What is the place of nature in cities? As the COVID-19 pandemic challenged societal norms, this question took a new turn for professionals and the public alike. Having recently moved to Singapore I’m sharing here a few thoughts as I’m learning how the city-state designs our relationship with nature.
Singapore is often praised for its forward-looking approach to greenery planning. The “city in a garden” and aspiring “city in nature” can pride itself with a number of world-acclaimed initiatives, from designing buildings with nature to pioneering a biodiversity management index and educating the public and professionals at home and abroad. Does that mean the island is a model of for other cities regionally and globally?
Planning for people and nature
Greening efforts in Singapore date back to the 1960s and are still going strong today. An integral part of the city’s branding, recent “biophilic projects” illustrate how Singaporeans can enjoy the benefits of nature in multiple ways. Beyond the highly-publicised Jewel Changi Airport and Gardens by the Bay, recent noteworthy achievements include Kampung Admiralty (a mixed-use apartment complex with multiple green terraces provide shade and comfort to its elderly residents); the Khoo Teck Puat Hospital (which was designed to maximize beneficial interactions between patients and nature); and the Oasia Hotel Downtown, an example of vertical landscaping that opens new horizons for reconciling compacity and greenery.
Gardens by the Bay, one of the most well-known symbols of Singapore’s greening efforts.
The private sector significantly contributes to the impression of greenery, but government planning should get much of the credit for the place of nature in the city. From high-level visions for the future of Singapore to the minutiae of roadside design, government agencies spearhead and oversee much of the efforts to protect or restore nature in the city. Singapore does not have much more total green space than other major high-density cities, but each amount of greenery seems to be designed to count—both in terms of human perception and biodiversity.
And it’s not only manicured parks and green roofs. The story of hornbills, birds once extirpated in Singapore, certainly demonstrates that careful planning and design can successfully support urban biodiversity. At the city scale, several plans guide conservation and restoration activities, including the Nature Conservation Masterplan and the National Biodiversity Strategy and Action Plan. These plans effectively guide action on the ground, such as the recent creation of a nature park (Thomson NP), or the extension of the Park Connector Network. With Singapore’s determination to become “smarter” through technology, these plans can be effectively integrated in nation-wide planning (for example in digital twin models) to optimize outcomes for both urban nature and other services.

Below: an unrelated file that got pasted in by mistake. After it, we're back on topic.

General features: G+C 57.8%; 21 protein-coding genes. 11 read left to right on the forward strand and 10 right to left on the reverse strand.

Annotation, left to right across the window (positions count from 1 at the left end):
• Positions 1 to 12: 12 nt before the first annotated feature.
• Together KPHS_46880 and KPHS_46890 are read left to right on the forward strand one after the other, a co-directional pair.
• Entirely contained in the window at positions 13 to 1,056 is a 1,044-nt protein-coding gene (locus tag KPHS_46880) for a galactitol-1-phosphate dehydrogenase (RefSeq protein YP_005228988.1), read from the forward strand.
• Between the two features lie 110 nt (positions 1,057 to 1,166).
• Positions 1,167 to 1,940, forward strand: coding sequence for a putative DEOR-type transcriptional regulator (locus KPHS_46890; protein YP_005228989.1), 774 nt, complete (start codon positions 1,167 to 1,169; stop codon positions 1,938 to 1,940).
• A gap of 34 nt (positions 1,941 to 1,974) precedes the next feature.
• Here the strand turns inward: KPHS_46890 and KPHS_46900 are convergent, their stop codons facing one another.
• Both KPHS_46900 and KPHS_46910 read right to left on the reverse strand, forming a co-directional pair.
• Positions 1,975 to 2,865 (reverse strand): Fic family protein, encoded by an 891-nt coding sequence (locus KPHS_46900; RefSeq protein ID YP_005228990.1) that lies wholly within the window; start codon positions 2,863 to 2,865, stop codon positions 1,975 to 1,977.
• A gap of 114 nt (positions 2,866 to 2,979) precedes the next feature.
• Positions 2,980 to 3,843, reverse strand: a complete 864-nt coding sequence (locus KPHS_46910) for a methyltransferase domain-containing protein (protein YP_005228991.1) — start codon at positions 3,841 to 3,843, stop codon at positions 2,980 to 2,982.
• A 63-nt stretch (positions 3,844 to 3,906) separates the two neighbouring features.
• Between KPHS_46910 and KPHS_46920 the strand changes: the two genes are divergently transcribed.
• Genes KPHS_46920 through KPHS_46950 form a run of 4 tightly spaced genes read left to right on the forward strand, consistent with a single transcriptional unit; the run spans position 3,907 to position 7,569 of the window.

Biophilic planning does not stop at infrastructure and some initiatives engaging Singaporeans should also be highlighted. Therapeutic gardens, designed to heal visitors, are great examples given their relative low cost and the increased attention paid to the connection between nature and mental health. There are also new ways government agencies start engaging a dialogue with residents, reflected in the “Build a playground” initiatives or the creation of community gardens throughout the island.
An increasing need to plan with people and nature
The trend to engage the public in the design phase is relatively recent in Singapore. It is reflected in the recent aspiration to shift from a “whole of government” to a “whole of nation” approach to governance. As observers have noted, this shift will be critical to negotiate as the social and political landscape is changing  . Singapore’s demography is evolving and challenges of the 21st century do not resemble the threats that the nation faced in its first 50 years.
One major dimension of this change is the rising inequalities in Singapore. The spectacular economic growth over the last decades has benefited the overwhelming majority of Singaporeans—in part due to unique policies to promote access to housing. Yet recent years have seen the gap between the very wealthy and the rest of the population increase, and the expected increase in highly educated foreigners over the next few decades does little to ease concerns from the Singaporean middle class .